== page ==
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How CNC Machines Helps Small Businesses Grow

How CNC Machines Helps Small Businesses Grow
The advent of Computers lessened the need for human intervention in almost all aspects of our daily lives. This is especially true in the industrial sector now that production is virtually automated. 

Precision and accuracy

Computer numerical control has been able to help companies in terms of precision. With the need for more complex designs and more complex operations, human workers cannot consistently produce the level of precision required from the design. CNC machines are able to accurately and consistently produce that same design by allowing increased precision and lesser error ratios with regards to production. The CNC machine must be calibrated with a tramming tool in order to achieve the precision cuts.

Another important improvement that CNC has brought with it is the increased accuracy. The dimensions of components have to be very accurate. And since an increase in production speed also increases the error ratio, CNC has helped lower that ratio by the increased level of automation and the error detection capabilities that computers have.

Speed

In the industrial sector, speed is of the essence. With CNC technology, the normal production capacity has been increased exponentially. This means that effective and accurate production methods have been developed. Mass production requires more scrutiny for errors and mistakes. However, anomalies can also be corrected. The programming structures of CNC machines can be altered in a fast way. This means that mistakes do not have as serious an impact as they had before CNC was improved to this level.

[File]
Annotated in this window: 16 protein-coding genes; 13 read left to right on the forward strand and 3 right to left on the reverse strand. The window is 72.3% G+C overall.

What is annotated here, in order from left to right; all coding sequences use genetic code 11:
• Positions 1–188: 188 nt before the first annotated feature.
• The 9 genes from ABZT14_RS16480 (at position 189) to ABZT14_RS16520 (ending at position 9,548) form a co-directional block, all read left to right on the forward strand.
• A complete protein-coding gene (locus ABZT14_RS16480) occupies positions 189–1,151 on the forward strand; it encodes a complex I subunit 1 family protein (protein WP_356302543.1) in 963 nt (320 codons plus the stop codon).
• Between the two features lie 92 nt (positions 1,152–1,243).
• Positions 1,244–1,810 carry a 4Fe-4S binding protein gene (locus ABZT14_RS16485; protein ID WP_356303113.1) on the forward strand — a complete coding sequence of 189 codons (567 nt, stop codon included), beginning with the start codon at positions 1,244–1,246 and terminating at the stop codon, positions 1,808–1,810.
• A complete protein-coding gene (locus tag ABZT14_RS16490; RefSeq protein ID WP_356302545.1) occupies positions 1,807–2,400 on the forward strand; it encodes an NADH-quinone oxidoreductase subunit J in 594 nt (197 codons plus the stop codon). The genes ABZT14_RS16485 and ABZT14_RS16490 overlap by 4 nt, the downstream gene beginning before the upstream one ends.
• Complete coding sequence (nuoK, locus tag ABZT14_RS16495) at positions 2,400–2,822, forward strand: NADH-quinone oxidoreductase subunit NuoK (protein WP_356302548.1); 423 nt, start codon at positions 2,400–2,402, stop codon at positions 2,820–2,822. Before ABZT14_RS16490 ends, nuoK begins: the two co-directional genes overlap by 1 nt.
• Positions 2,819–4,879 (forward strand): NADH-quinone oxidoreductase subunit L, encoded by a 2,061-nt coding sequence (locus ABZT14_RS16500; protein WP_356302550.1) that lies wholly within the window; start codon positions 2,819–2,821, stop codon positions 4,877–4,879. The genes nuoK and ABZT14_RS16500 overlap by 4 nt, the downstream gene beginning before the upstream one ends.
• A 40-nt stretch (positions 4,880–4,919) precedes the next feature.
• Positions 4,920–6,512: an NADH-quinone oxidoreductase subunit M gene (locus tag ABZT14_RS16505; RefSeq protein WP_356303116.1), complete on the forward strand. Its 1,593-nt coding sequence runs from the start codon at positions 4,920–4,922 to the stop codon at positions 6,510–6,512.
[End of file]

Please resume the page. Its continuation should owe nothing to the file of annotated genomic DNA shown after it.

Machine Versatility

CNC machines have become very versatile with regards to the tools that they use. They can easily be assigned to different tasks and thus can be very productive. Tools and networks can be switched without compromising the speed of the production. Aside from this, one machine can do more than one task at a time. This exceeds the normal human capacities as it allows more tasks to be accomplished at a faster rate than before. Different cutting bits are used for different jobs, so almost every cut imaginable is possible if you have the right cutting bit.

Furthermore, when one machine tool breaks down, it can easily be pulled off the grid to prevent it from affecting the whole production cycle. It can then be replaced or repaired on the spot. 

Lesser Human Intervention

Since component production is a very tedious and repetitive operation, human error skyrockets as time passes. This is due to fatigue and other factors. Furthermore, the ability of a person degrades due to psychological and emotional factors. This means that if a person works on the same job for a certain amount of time, the person may eventually get bored or tired or both. This increases the possibility for the human to commit an error and thus causes a drop in the efficiency rating of that person. A machine, however, does not get tired or bored. A machine does not have any concern at all.